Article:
We walk into a room bursting with color. Bright paintings on glass, silk pouches designed to hold mobile phones, picture frames embroidered with tribal designs, hand-painted oil lamps, origami art….and happy, smiling faces. The place? A vocational training unit in Hyderabad, India, set up and run by Ashray Akruti, a not-for-profit organization. And the creators of all this iridescent color? Hearing-impaired children who are being encouraged by Ashray Akruti to develop their talent and potentially turn a hobby into a source of future livelihood.
We learn that hearing impairment affects nearly one in 250 children in India. And hearing disability in turn affects speech and language skills, behavior, emotional development, academic outcomes, and later, job opportunities. Sadly, a huge number of children, especially in developing countries like India, don’t have access to proper diagnosis and follow-up infrastructure.
And yet, early detection and treatment can lead to remarkable improvements in speech development, in academic performance at school, and in what these children can achieve as adults. Special education can transform their lives and equip them with the skills to make them fully functional and productive.
Of course, the children at the Vocational Training Centre in Srinagar Colony, Hyderabad already know this. They’ve learnt to communicate, to express their thoughts and ideas through words and the creative skills that they are taught here. And it shows in those bright, smiling faces.
Ashray Akruti runs residential schools for hearing-impaired children from poor families in and around the southern Indian city of Hyderabad. Inspired by the experience of the founder’s own hearing-impaired brother, Ashray Akruti started with five children in 1996 and now takes care of the schooling needs of 500-odd children, many of whom will enter mainstream schools and colleges.
Starting with helping identify hearing problems in infants, to facilitating cochlear implants that help children hear, and setting up clinics and special schools for hearing impaired children, Ashray Akruti has brought hope and dignity to the lives of thousands of children with hearing disability. A key objective of the organization is to help these children realize their potential and teach them skills that will help them find well-paying jobs when they grow up. To this end, they run facilities such as a Multimedia and Animation Training Centre offering a 6-month course in animation software, a Computer Training Centre teaching basic computer skills to adolescents, and a Vocational Training Centre that primarily focuses on developing craft making skills.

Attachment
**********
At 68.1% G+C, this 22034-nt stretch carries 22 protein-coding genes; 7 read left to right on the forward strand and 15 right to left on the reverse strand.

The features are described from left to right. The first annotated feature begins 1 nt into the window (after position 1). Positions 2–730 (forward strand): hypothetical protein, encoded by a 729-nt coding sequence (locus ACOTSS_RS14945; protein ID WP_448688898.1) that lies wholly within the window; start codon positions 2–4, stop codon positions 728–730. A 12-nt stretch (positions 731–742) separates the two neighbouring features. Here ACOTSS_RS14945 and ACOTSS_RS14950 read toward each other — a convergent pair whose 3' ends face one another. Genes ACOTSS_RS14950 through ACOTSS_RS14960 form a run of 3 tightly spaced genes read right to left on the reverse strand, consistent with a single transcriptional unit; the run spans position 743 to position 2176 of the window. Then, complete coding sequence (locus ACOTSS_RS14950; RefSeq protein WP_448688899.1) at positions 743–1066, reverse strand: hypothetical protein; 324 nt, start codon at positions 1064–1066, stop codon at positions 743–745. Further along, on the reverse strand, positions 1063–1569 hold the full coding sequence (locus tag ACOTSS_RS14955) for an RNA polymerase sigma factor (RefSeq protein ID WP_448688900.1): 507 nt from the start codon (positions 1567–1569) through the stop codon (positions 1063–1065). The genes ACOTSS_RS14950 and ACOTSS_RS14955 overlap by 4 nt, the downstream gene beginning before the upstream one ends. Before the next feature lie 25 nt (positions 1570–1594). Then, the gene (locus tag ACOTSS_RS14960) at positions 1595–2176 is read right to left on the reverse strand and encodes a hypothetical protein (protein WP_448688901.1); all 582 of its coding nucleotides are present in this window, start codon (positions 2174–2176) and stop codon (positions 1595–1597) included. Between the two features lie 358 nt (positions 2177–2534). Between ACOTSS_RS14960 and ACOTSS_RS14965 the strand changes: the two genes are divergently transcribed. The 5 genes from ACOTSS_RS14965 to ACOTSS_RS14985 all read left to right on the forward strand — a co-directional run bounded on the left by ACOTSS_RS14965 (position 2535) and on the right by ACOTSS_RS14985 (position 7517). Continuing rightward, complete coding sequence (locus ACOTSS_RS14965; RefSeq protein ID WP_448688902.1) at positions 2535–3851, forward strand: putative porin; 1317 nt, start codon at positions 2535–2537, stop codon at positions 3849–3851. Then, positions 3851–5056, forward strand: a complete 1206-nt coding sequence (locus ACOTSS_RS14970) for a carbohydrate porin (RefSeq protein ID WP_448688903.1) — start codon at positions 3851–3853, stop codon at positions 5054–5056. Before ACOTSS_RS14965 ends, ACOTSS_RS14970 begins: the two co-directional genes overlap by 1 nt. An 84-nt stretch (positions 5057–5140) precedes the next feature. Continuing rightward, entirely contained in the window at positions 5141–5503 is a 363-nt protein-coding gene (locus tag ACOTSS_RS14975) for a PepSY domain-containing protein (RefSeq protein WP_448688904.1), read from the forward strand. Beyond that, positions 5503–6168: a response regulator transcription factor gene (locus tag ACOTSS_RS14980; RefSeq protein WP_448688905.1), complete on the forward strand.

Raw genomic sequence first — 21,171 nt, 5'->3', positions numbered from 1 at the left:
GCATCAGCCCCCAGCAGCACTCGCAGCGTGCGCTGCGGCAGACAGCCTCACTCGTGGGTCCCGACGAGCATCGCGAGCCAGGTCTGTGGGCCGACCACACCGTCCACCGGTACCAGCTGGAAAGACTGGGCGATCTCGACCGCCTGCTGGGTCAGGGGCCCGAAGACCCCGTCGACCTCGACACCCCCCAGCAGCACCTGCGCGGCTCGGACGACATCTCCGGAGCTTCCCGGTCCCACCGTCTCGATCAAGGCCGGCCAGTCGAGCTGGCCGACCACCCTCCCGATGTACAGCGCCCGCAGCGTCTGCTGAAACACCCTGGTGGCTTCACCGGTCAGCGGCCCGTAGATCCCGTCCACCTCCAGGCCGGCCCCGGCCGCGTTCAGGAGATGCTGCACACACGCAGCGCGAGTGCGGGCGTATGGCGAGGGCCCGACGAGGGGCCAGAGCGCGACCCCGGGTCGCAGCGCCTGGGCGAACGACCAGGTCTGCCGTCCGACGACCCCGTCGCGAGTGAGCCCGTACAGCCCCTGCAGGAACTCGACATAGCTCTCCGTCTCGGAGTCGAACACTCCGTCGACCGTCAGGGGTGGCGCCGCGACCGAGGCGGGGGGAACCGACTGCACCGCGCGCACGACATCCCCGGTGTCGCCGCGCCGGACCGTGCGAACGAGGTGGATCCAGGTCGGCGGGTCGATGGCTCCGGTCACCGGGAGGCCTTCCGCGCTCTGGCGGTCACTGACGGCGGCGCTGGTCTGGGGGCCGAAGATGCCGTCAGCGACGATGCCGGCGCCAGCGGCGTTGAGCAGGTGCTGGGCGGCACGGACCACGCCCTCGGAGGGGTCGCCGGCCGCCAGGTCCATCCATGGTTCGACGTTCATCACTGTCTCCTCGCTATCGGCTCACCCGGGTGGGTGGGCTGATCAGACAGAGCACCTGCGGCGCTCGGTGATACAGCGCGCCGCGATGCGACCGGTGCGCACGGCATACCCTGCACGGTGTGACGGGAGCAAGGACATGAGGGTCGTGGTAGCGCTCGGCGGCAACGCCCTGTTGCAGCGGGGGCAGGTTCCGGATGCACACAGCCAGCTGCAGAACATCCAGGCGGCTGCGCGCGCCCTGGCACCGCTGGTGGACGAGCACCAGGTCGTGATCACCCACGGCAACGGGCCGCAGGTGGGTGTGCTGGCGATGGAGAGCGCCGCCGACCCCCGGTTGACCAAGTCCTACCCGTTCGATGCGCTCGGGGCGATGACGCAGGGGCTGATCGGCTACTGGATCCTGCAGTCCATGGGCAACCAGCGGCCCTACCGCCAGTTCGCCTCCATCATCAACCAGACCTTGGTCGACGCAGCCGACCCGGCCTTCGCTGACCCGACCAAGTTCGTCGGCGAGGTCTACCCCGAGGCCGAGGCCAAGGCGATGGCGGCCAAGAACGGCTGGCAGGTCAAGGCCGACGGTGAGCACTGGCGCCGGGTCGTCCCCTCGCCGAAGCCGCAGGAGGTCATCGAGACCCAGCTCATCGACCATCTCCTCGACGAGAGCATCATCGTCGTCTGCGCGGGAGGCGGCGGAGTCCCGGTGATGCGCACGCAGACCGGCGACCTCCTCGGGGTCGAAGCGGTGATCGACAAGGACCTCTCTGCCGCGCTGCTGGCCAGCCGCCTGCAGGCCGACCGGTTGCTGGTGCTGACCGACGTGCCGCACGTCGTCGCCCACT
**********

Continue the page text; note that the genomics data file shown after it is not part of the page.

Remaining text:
At the Vocational Training Center children are taught to hone their talents at painting, at embroidery, at sewing and cooking. They are taught origami and paper-mache and a variety of other craft by a dedicated set of volunteers and teachers employed by Ashray Akruti. The products that the children make here are sold at the center itself, or at fairs, to raise money and awareness about the project. The skills that the children are taught not only increase their sense of self worth and help them experience the joy of creation, but could also potentially help them earn a livelihood when they grow up.
Bloom & Give has undertaken to provide financial support for the infrastructure to train 50 girls at the Vocational Training Center for a year. We hope that the girls learn life skills, make beautiful objects to brighten our lives and have the time of their lives!
For more information about Ashray Akruti, please visit http://ashrayakruti.org/
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